Lock In by John Scalzi

I was pretty excited to see that John Scalzi would be visiting Joseph Beth in Lexington to promote his new science fiction novel Lock In. Scalzi had acted as the guest emcee and introduced Neil Gaiman at a local signing for The Ocean at the End of the Lane and I was intrigued enough to follow Scalzi on Twitter. As I became more familiar with this author’s social media presence, I decided to pick up Old Man’s War as my first foray into straight up science fiction in a long time. I loved the realistic dialogue, the trademarked technology, and the mysterious Colonial Defense Forces. For one reason or another I had not had the chance to read any more books in the series but I thought it would be cool to go get my worn, second-hand copy of Old Man’s War signed by this neat author who seemed like a real human being on social media. And since he was there to promote a new book, I’d probably pick that up as well to support a great local bookstore.

It turned out to be a really great move on my part to attend this signing. I knew Scalzi was relatively local to this part of the country, as it was mentioned at the Gaiman signing, but the booksellers were on good enough terms to bring him an unsolicited ukelele to tune, which I thought spoke very well of all parties involved. Scalzi then proceeded to open his talk with his ukelele cover of “I melt with you.” I was pretty much charmed from that point on. After some great Q&A and authorly advice, I left with my shiny new copy of Lock In and a Modern English song on loop in my head.

Rookie FBI Agent Chris Shane is one of the most famous locked in survivors of Hayden’s Syndrome, a three stage infectious disease that emerged when Shane was a child that left behind not only personal physical complications for victims of the disease but also initiated broad social, political, and technological movements in response to the ubiquity of the disease. The first stage of illness is characterized by serious flu-like symptoms with a high risk of mortality. A percentage of first-stage survivors progressed to a second stage of disease with symptoms similar to viral meningitis. A portion of second stage patients develop lock-in, a permanent loss of physical mobility in spite completely normal brain function. A much smaller number of second stage patients, known as Integrators, recovered from Hayden’s but with significant alterations in brain structures allowing them, with the aid of technological augmentation, to carry another person’s conscience within their own body. Shane, and other Hayden’s operate day to day operations via robot-style personal transports or Integrators.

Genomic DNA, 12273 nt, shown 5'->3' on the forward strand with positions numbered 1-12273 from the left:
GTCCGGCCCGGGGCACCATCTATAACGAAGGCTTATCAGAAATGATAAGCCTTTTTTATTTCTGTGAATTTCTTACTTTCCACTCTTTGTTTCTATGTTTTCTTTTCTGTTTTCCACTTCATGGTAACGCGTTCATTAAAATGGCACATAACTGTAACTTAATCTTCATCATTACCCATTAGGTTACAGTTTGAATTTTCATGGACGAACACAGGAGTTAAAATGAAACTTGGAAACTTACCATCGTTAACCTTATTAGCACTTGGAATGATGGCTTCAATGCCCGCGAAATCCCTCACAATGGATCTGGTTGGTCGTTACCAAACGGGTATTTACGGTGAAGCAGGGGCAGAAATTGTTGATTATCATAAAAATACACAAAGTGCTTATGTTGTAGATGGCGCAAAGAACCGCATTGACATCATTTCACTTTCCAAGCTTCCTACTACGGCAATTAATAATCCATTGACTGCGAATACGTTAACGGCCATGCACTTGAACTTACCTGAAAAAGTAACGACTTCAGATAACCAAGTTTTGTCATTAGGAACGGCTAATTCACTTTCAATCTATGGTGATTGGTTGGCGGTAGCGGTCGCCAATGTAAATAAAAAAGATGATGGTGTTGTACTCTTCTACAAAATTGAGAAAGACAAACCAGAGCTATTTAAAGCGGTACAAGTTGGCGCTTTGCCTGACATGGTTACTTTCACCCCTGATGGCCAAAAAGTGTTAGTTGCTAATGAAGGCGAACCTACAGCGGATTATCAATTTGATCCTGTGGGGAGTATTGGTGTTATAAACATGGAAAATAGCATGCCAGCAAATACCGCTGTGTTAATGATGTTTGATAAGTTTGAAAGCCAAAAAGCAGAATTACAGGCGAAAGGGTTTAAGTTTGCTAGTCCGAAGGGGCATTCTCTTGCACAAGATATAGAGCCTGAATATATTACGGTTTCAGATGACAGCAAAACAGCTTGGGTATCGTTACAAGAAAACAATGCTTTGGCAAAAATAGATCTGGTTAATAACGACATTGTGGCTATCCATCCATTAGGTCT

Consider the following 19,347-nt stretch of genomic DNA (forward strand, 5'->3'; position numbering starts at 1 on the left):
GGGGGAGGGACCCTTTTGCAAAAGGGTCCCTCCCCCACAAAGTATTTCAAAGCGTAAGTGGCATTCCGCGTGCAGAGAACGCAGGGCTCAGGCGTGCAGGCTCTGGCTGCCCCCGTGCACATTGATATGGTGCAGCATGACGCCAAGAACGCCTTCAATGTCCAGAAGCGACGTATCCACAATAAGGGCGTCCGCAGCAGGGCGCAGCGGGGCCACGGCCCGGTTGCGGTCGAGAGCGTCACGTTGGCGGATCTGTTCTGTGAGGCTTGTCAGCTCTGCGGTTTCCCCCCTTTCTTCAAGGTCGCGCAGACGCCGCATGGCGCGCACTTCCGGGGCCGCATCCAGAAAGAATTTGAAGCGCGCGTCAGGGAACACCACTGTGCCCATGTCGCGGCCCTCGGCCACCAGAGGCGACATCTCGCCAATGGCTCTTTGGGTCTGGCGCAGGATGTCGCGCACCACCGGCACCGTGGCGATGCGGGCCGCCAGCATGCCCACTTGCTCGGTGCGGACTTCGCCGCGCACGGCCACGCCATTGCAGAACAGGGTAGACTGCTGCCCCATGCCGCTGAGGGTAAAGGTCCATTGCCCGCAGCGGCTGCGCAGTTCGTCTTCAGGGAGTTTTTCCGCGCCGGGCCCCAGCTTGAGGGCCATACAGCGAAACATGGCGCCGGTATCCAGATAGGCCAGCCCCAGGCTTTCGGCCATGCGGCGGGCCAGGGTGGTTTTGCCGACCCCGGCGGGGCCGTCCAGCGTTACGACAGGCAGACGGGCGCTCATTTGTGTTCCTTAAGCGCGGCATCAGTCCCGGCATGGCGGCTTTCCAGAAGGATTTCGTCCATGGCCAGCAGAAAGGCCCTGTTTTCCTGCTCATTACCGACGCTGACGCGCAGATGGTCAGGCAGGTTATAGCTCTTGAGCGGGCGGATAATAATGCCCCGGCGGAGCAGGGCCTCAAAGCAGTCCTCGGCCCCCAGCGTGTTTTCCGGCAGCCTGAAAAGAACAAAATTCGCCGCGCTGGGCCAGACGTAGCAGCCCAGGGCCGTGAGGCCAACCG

Shane’s first case is a murder in which the main suspect arrested at the scene is an integrator. This sort of setup would usually suggest a pretty typical police procedural or buddy cop story. However, Scalzi frames the crime in the context of a complex political and social setting in which Hayden’s and non-Hayden’s alike are responding to recent legislation ending government subsidies for Hayden related projects. While need is only growing, resources are drastically reduced by this law, resulting in protests, hate crimes, and market recoil. While the unique and original technology is often stereotyped to be the most impressive part of science fiction, I was most intrigued with the Hayden related legislation, culture, and political movements ranging from one extreme to the other. Scalzi has fully developed this world and I found myself entirely immersed in it.

I loved the interactions between Shane and his senior partner Vann. She seemed like an intense coworker to have and they shared some incredibly entertaining dialogue. Her backstory was pretty interesting too. I’d like to know more about her previous partner and why she has such an antagonistic relationship with the local Metro police detective Trinh.

I highly recommend checking out this book. If you would like to know more about the context of the world, you should check out the novella available online at Tor’s website. It’s like reading a well-directed documentary on the subject. I am hoping there will be additional books in this world but even if there are not, I will be reading more Scalzi in the future.

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